What I mean by the title of this post is that sometimes ubuntu folks push security updates to $release-updates repository. I’m told this is so that they propagate faster across all the mirrors. So, when that happens, to APT they look as coming from $release-updates repository ONLY.
Which means unattended-upgrade is fooled into thinking there are no security updates available and so it never installs them automatically despite all the configuration instructing it to do so.
Good thing my little software updates report script can show these security updates regardless, that’s how I know about this.
The trick to dealing with this quirk is as simple as to have a separate APT sources list file for security repositories. You then need to pass this file as an argument to apt commands with the help of the -o flag.
sudo sh -c 'grep ^deb /etc/apt/sources.list |grep securi >> /etc/apt/sources.security.repos.only.list'
apt-get -s dist-upgrade -o Dir::Etc::SourceList=/etc/apt/sources.security.repos.only.list
I was doing a routine task – preparing a new CentOS server – today and ran into quite obscure problem.
I was at the point where I needed to configure VPN link but OpenVPN wouldn’t let me daemonize itself. It complained in the logs basically saying that the problem was this:
openvpn: daemon() failed: No such device (errno=19)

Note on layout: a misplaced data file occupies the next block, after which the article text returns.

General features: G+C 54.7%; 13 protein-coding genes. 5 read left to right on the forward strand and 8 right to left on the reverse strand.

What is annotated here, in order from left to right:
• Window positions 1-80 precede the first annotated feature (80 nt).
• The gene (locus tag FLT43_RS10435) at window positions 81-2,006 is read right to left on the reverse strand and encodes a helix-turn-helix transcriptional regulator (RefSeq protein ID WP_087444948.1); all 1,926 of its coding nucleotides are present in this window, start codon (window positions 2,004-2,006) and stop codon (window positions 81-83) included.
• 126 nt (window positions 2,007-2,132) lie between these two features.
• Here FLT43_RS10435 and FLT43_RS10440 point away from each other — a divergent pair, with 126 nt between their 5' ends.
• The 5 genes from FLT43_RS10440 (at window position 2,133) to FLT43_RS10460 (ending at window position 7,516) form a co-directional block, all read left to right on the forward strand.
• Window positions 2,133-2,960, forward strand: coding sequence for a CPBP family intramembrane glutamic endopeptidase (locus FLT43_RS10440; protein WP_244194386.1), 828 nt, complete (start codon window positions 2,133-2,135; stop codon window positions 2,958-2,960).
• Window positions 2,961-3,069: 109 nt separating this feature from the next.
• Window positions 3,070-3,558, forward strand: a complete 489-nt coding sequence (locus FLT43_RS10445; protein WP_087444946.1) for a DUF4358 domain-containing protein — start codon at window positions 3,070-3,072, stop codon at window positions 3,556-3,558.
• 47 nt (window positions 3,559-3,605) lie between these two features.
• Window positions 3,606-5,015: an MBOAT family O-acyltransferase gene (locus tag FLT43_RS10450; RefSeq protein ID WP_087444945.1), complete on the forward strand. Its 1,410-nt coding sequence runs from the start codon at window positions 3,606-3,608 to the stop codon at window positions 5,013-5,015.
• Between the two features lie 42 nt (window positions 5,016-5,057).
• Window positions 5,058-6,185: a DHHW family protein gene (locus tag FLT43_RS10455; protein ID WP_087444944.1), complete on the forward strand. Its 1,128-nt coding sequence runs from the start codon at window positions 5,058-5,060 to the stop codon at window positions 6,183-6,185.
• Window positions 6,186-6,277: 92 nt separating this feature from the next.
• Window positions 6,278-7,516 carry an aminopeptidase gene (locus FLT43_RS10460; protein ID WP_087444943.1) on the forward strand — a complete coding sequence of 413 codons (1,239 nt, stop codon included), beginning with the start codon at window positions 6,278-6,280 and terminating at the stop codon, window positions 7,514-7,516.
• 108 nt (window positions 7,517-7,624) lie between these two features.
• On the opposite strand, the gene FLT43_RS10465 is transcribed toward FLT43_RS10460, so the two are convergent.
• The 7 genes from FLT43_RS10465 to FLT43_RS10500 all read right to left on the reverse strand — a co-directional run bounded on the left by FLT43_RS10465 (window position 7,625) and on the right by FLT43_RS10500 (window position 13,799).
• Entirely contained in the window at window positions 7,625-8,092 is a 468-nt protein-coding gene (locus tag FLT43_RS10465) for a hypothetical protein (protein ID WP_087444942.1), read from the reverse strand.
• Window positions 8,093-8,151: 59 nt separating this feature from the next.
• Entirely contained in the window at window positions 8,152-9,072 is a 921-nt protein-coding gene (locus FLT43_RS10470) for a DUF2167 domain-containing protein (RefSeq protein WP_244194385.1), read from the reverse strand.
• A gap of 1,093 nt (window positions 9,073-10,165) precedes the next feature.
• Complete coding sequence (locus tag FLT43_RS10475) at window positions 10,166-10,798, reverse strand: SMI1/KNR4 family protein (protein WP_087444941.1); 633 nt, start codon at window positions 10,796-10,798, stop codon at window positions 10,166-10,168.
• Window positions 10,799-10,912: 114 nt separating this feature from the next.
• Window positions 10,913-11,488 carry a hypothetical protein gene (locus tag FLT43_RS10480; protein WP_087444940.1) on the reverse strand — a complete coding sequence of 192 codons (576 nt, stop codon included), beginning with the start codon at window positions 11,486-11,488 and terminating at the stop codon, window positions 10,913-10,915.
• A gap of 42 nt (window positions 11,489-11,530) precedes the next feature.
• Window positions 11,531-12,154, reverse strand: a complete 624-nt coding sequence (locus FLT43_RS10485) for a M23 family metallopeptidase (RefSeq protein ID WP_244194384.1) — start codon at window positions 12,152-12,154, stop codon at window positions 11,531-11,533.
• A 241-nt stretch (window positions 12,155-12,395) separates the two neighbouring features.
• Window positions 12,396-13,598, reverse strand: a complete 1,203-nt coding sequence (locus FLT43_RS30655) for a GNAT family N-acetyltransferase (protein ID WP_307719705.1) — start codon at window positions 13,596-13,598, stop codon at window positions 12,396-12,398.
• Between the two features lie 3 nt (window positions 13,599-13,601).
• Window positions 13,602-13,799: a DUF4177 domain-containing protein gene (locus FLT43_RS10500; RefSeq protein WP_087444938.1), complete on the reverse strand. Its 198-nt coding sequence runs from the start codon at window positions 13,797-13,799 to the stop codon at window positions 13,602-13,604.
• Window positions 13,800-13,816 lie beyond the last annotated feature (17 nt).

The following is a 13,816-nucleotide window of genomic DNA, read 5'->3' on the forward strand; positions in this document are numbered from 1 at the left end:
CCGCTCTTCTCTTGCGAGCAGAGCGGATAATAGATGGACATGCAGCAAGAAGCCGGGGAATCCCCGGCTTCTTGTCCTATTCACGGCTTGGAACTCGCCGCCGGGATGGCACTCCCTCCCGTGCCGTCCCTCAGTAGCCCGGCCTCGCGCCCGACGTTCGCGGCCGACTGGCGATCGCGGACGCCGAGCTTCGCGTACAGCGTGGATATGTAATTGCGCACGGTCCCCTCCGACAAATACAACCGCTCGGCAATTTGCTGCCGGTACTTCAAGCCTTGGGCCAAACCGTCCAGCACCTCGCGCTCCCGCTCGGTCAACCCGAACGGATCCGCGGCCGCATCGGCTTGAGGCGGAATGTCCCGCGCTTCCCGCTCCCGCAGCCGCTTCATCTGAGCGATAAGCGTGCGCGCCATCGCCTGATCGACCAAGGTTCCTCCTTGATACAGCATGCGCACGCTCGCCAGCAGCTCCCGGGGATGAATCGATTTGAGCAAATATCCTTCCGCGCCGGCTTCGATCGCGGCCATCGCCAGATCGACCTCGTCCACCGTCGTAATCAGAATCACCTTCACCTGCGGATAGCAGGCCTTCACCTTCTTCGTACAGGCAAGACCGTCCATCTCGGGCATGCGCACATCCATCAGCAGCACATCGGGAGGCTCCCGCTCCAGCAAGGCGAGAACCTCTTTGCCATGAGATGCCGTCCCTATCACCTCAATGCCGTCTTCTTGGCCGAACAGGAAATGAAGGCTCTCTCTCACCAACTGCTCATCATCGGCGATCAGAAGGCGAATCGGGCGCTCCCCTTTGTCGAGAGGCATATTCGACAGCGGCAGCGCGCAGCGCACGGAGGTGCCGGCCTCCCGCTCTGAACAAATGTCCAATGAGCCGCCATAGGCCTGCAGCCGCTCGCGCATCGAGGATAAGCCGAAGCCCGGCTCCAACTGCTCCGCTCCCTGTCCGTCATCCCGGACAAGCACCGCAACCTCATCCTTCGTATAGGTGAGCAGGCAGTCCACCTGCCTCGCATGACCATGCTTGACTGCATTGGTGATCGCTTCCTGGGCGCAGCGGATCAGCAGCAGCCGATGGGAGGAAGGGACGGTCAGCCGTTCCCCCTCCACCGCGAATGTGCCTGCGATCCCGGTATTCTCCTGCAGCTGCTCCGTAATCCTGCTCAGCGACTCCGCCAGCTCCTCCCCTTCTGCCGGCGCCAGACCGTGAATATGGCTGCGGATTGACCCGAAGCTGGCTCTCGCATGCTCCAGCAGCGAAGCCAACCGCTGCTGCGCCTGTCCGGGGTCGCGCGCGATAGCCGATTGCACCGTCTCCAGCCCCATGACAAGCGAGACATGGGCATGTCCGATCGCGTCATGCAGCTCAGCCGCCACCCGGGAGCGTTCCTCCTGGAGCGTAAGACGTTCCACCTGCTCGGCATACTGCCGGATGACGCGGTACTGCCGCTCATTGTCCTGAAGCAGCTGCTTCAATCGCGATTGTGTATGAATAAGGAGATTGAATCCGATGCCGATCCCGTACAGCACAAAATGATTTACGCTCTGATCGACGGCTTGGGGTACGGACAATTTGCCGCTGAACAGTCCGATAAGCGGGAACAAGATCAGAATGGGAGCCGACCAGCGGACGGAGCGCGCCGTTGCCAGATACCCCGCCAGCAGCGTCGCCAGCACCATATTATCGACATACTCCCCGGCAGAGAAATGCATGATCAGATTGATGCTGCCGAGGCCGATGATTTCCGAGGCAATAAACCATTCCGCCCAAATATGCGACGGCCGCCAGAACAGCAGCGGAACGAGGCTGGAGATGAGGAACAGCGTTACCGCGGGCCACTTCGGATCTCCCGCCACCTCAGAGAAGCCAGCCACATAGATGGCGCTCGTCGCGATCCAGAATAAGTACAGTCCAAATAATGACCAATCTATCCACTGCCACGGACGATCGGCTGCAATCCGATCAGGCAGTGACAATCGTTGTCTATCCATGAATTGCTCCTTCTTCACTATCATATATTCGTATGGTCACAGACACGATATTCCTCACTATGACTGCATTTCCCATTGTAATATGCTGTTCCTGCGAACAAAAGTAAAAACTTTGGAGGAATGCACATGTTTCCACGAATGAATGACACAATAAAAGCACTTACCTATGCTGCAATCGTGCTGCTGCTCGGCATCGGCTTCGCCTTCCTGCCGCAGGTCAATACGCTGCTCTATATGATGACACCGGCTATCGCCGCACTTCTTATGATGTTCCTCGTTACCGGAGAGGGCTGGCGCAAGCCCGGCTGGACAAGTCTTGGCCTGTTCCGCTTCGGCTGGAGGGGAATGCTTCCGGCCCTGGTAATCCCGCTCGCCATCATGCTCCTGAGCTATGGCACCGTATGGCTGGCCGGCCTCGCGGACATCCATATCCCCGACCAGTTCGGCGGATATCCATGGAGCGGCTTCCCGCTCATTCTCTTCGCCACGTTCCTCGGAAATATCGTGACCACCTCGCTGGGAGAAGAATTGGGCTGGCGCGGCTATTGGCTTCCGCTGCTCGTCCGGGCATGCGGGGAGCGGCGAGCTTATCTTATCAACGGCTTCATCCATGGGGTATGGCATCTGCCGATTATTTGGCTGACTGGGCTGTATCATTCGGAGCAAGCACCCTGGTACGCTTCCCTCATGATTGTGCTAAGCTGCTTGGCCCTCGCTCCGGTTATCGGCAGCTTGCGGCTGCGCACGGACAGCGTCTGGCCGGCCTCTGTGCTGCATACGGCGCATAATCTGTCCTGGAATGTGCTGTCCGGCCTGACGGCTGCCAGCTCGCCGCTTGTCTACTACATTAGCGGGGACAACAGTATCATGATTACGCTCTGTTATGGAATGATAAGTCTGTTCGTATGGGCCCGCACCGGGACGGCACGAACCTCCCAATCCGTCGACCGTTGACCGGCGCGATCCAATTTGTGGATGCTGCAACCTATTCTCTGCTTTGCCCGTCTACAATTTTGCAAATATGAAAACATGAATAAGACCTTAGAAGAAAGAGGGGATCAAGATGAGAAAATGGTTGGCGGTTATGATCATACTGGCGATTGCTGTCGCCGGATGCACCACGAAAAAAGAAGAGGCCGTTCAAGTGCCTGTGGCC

That’s weird. After an hour of troubleshooting this issue on the server I took it to #firstname.lastname@example.org where dazo, the channel operator, pointed out that some people previously had have a similarly looking problem, and that if /dev/null was involved it might be a similar or exactly that kind of problem.
I checked /dev/null with stat utility and it was indeed just a regular file. WHOA. This is a production server that doesn’t see software updates, tested and works for the most part as a clock. Utterly inexplicable at this point to me but I don’t have time to research this right now. I just wanted to make a post about it to remember to look into this later, because this is quite interesting and doesn’t happen very often. In fact, I’ve been working with Linux for at least 5 years now, and I’ve never seen anything of the sort. Not even my more than I am experienced colleagues.